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Haiti: Medika Mamba
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Haiti: Medika Mamba
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Is peanut butter the answer to childhood malnournishment? In Haiti, a locally made fortified food is helping to save babies' lives.

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Segment 1

VOICEOVER
Parents of severely malnourished children in Haiti have something to be happy about. A new malnourishment therapy, called Medika Mamba, is saving lives, and boosting the local economy at the same time. Currently, at least 120,000 children are severely malnourished in Haiti, about 6 percent of the child population. With the global food crisis, the situation is likely to get worse. But Nurse Marie Fleurise Gourgues says parents also play a critical role in determining the health and nutrition of their children.
MARIE FLEURISE GOURGUES
You get a lot of parents who don't know about malnutrition. They may feed their kids a lot of food, but it's not the right kind. It needs to have protein, calories, vitamins -- things to build the body and protect it from disease.
VOICEOVER
But this three-year-old orphan was lucky. Medika Mamba saved her life even after doctors gave her up for dead. Nicole Etienne is one of the caretakers at the Orphanage of Notre Dame. She says the fact that this baby is alive today is nothing short of a miracle.
NICOLE ETIENNE
The effect was so fast everyone at the orphanage was shocked. In one week, she went from death back to life. It's a miracle product.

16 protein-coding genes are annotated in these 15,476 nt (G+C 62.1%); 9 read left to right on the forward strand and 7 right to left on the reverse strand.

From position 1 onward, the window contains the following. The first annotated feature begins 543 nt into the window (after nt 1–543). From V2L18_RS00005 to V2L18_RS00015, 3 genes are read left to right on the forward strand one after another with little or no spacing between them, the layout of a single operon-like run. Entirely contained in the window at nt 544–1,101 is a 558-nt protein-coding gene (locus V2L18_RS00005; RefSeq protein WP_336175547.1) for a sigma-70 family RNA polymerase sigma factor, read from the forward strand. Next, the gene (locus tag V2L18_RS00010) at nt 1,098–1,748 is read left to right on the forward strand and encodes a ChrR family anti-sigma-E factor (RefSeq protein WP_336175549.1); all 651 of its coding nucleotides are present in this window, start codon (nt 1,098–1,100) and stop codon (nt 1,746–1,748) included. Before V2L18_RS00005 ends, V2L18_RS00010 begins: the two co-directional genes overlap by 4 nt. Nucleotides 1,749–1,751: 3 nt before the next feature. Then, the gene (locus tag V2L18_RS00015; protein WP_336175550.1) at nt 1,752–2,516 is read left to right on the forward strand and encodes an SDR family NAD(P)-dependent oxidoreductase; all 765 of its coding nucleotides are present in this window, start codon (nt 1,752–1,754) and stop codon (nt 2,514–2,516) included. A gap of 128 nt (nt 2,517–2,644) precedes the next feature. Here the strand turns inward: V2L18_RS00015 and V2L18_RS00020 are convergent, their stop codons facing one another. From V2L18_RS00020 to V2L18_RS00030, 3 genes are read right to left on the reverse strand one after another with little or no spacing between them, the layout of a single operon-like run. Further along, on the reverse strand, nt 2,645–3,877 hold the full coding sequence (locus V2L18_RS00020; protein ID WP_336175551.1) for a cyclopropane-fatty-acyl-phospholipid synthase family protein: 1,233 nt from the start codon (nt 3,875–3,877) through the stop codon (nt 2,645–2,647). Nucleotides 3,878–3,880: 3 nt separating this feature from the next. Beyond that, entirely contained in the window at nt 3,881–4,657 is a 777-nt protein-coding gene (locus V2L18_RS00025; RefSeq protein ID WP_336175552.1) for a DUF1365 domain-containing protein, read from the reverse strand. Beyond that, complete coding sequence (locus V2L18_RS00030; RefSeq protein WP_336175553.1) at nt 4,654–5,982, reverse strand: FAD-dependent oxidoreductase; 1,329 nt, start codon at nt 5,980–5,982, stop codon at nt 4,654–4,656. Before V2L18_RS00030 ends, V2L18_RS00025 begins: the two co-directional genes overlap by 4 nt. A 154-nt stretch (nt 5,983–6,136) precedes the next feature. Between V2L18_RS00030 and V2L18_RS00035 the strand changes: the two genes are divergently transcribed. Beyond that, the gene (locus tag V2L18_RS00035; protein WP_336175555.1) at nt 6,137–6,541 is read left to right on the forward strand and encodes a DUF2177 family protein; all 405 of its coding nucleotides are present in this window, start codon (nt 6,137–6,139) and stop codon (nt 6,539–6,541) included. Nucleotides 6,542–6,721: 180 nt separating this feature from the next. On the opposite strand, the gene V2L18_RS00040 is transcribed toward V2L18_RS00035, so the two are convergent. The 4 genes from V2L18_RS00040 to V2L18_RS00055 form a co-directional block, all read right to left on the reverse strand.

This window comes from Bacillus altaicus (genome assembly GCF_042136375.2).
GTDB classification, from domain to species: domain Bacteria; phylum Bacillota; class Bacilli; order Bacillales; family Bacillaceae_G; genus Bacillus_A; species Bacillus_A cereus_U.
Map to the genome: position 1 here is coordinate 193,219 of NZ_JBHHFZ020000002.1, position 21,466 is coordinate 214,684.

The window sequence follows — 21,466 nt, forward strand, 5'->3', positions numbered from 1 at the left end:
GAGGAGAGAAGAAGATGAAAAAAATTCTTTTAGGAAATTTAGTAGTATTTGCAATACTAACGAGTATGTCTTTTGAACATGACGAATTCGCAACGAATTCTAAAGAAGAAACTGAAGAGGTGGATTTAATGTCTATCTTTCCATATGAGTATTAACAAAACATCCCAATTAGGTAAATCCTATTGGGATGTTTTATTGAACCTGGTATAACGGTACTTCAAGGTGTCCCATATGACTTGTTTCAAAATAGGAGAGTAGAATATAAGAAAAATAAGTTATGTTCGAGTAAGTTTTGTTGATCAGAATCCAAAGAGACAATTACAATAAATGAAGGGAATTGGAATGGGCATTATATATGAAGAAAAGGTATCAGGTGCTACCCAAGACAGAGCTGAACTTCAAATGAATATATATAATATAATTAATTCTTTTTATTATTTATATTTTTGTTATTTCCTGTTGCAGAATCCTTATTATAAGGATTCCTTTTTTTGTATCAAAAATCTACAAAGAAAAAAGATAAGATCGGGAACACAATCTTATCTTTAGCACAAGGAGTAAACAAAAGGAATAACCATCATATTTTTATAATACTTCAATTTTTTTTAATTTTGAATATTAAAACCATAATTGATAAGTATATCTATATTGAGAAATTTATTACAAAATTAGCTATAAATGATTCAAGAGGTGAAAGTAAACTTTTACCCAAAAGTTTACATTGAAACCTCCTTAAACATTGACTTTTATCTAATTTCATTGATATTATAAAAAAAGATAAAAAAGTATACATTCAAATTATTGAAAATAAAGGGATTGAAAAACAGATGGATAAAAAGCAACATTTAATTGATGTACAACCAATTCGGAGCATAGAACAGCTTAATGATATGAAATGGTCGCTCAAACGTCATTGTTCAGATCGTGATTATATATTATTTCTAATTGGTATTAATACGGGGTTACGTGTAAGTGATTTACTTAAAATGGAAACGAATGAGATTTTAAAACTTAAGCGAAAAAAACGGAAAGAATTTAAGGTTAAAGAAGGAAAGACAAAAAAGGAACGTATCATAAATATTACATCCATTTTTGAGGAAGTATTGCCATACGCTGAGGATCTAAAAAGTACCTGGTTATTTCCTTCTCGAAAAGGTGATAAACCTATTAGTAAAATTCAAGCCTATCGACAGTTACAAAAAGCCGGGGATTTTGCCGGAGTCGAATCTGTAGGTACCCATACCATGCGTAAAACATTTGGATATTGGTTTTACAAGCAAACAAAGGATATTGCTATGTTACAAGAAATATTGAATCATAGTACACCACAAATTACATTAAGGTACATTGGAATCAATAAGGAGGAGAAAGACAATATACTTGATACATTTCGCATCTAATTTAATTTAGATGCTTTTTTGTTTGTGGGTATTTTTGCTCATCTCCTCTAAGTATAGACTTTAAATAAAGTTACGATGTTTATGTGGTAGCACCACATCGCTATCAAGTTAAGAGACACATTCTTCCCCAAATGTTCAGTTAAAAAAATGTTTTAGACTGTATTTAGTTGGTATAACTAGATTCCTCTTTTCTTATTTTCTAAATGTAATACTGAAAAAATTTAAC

VOICEOVER
Medika Mamba is produced by the US-based organization Meds & Food for Kids. They built a factory here to process local peanuts into peanut butter that is then fortified with protein, vitamins, and minerals. It costs about USD$6 a bag to produce, and can treat a child for a week. But project director Tom Stehl says using local peanuts presents some serious health problems.
THOMAS STEHL
This is a good peanut. And this is a peanut that has a higher risk of aflatoxin contamination.
VOICEOVER
Aflatoxins are caused by a fungus. If consumed in large quantities, they can cause liver cancer. Workers spend most of their time separating good peanuts from bad. It would be cheaper to use imported peanut butter from the United States, but the project is committed to promoting local agriculture. Random lab tests ensure that Medika Mamba is aflatoxin free. These tests are an important part of keeping the product safe for consumers. The organization is also working with local peanut farmers to improve the quality of their crops. They hope one day to eliminate aflatoxins from Haiti entirely.
TOM STEHL
I don't know if Medika Mamba is the answer, but this model that we're promoting, where we go and buy agricultural products from Haitians, and use Haitian products to produce Haitian products, is part of the answer to the food crisis here in Haiti.
VOICEOVER
It could also be an answer to malnutrition: nearly all malnourished kids treated with Medika Mamba recover. So for the price of just peanuts, these children are winning the battle against malnutrition.
VOICEOVER
From Cap Haitian, this is Amelia Shaw and Blagoje Grujic for the United Nations.